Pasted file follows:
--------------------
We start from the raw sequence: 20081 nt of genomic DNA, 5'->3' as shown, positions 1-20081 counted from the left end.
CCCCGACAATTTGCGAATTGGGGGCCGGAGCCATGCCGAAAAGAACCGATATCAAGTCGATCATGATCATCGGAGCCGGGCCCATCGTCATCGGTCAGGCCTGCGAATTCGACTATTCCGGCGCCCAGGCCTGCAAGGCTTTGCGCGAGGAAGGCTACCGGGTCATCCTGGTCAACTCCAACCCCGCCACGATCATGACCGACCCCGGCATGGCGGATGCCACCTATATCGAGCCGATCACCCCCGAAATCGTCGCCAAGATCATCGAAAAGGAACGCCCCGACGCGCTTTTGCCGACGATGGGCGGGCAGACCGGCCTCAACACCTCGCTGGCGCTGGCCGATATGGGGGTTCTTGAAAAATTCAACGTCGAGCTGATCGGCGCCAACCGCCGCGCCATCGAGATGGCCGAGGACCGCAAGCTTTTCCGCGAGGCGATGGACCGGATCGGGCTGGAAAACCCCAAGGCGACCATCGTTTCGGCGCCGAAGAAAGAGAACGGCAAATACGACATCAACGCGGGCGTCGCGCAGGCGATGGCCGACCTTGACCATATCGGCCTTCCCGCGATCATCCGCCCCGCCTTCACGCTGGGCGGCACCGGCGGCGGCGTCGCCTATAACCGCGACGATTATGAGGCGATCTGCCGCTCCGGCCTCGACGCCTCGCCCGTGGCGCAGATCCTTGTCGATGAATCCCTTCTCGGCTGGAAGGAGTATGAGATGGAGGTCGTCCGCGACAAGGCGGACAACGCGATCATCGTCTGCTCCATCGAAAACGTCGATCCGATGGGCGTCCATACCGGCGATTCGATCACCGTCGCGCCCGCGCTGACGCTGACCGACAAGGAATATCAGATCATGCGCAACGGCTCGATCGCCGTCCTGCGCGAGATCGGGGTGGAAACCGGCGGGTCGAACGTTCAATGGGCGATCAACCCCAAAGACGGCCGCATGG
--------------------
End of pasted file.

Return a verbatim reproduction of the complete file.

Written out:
We start from the raw sequence: 20081 nt of genomic DNA, 5'->3' as shown, positions 1-20081 counted from the left end.
CCCCGACAATTTGCGAATTGGGGGCCGGAGCCATGCCGAAAAGAACCGATATCAAGTCGATCATGATCATCGGAGCCGGGCCCATCGTCATCGGTCAGGCCTGCGAATTCGACTATTCCGGCGCCCAGGCCTGCAAGGCTTTGCGCGAGGAAGGCTACCGGGTCATCCTGGTCAACTCCAACCCCGCCACGATCATGACCGACCCCGGCATGGCGGATGCCACCTATATCGAGCCGATCACCCCCGAAATCGTCGCCAAGATCATCGAAAAGGAACGCCCCGACGCGCTTTTGCCGACGATGGGCGGGCAGACCGGCCTCAACACCTCGCTGGCGCTGGCCGATATGGGGGTTCTTGAAAAATTCAACGTCGAGCTGATCGGCGCCAACCGCCGCGCCATCGAGATGGCCGAGGACCGCAAGCTTTTCCGCGAGGCGATGGACCGGATCGGGCTGGAAAACCCCAAGGCGACCATCGTTTCGGCGCCGAAGAAAGAGAACGGCAAATACGACATCAACGCGGGCGTCGCGCAGGCGATGGCCGACCTTGACCATATCGGCCTTCCCGCGATCATCCGCCCCGCCTTCACGCTGGGCGGCACCGGCGGCGGCGTCGCCTATAACCGCGACGATTATGAGGCGATCTGCCGCTCCGGCCTCGACGCCTCGCCCGTGGCGCAGATCCTTGTCGATGAATCCCTTCTCGGCTGGAAGGAGTATGAGATGGAGGTCGTCCGCGACAAGGCGGACAACGCGATCATCGTCTGCTCCATCGAAAACGTCGATCCGATGGGCGTCCATACCGGCGATTCGATCACCGTCGCGCCCGCGCTGACGCTGACCGACAAGGAATATCAGATCATGCGCAACGGCTCGATCGCCGTCCTGCGCGAGATCGGGGTGGAAACCGGCGGGTCGAACGTTCAATGGGCGATCAACCCCAAAGACGGCCGCATGG